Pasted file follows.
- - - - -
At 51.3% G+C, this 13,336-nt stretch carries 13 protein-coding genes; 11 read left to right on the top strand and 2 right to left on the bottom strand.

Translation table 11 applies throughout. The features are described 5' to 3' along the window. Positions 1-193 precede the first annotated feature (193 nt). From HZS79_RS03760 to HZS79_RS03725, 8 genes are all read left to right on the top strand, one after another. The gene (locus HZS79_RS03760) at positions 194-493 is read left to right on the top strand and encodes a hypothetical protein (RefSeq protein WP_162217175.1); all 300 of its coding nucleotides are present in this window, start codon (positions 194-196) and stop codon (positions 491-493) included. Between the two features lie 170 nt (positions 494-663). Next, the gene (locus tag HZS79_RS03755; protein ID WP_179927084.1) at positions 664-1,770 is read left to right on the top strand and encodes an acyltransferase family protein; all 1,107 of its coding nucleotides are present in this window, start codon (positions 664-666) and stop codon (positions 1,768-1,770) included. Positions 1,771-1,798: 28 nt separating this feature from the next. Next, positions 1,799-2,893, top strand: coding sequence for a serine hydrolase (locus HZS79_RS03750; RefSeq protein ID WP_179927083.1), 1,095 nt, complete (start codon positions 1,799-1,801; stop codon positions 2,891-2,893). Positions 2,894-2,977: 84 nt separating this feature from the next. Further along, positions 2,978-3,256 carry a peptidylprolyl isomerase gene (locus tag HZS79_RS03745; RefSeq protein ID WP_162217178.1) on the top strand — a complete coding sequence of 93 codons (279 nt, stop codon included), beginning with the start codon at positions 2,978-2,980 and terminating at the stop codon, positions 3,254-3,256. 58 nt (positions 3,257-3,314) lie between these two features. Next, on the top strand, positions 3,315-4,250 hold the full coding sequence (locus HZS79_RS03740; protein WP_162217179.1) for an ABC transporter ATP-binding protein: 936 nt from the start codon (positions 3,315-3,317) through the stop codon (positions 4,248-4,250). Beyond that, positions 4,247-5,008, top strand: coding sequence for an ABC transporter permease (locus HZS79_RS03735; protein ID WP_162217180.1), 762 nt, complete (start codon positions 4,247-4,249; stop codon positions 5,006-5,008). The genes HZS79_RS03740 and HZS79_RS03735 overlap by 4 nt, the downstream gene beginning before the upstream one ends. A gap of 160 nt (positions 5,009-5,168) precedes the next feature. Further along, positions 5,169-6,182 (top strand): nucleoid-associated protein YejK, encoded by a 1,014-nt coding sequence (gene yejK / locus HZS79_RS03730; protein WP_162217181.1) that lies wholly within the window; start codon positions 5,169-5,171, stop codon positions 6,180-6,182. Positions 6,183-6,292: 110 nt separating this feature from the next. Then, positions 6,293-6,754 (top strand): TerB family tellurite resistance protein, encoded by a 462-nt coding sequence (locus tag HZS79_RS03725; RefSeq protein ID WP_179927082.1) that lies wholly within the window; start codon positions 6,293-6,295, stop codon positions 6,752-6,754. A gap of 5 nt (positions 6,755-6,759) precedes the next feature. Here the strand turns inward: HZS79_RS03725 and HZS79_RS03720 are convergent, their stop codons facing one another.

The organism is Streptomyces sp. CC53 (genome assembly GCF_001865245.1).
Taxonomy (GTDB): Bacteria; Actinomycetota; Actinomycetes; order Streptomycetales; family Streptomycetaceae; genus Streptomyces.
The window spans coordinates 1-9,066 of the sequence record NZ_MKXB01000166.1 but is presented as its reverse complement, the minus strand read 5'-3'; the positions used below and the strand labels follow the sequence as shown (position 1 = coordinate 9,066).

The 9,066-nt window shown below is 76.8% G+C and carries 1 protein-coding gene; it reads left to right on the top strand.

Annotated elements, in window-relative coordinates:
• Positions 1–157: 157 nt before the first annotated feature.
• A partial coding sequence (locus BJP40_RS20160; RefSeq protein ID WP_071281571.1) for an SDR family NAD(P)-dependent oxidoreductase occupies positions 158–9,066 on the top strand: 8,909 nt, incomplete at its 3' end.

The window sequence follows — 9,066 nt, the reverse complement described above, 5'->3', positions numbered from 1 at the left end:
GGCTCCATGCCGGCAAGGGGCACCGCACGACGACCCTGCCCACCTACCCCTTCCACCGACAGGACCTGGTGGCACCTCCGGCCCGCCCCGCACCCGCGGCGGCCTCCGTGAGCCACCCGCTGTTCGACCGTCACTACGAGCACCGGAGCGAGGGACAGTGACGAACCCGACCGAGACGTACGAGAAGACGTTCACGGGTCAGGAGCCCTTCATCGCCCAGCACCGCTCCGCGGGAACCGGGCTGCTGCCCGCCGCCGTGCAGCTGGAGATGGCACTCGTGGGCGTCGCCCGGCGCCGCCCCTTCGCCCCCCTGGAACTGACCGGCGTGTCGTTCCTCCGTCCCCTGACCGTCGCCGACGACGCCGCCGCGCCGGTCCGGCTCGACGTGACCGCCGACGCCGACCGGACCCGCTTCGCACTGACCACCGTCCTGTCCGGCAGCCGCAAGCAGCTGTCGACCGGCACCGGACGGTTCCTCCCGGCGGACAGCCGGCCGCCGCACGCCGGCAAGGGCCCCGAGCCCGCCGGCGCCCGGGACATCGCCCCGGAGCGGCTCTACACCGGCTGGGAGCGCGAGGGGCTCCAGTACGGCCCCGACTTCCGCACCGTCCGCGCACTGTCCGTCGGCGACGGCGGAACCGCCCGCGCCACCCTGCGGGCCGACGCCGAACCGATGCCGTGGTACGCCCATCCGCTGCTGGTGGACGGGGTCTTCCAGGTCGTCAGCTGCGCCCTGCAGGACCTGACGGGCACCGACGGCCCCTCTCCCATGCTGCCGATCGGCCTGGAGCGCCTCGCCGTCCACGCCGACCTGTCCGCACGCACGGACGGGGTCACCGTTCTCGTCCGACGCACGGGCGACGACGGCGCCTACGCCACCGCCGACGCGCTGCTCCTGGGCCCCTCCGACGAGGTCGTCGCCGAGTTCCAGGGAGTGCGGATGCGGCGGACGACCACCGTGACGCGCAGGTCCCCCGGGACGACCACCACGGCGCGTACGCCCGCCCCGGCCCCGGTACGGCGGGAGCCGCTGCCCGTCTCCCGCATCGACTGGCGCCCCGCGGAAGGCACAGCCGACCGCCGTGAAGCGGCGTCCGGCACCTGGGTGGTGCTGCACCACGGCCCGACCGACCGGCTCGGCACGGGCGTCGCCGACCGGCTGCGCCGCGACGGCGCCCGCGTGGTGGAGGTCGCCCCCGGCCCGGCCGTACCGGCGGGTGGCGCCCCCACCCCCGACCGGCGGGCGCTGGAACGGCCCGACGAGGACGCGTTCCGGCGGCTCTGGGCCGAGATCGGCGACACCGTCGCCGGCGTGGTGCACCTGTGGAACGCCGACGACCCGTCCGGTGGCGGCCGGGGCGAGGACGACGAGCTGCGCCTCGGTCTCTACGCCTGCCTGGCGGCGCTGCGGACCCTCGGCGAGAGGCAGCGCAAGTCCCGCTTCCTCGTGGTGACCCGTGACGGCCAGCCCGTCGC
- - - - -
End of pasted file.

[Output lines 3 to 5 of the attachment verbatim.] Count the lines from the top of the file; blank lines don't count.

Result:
The organism is Streptomyces sp. CC53 (genome assembly GCF_001865245.1).
Taxonomy (GTDB): Bacteria; Actinomycetota; Actinomycetes; order Streptomycetales; family Streptomycetaceae; genus Streptomyces.
The window spans coordinates 1-9,066 of the sequence record NZ_MKXB01000166.1 but is presented as its reverse complement, the minus strand read 5'-3'; the positions used below and the strand labels follow the sequence as shown (position 1 = coordinate 9,066).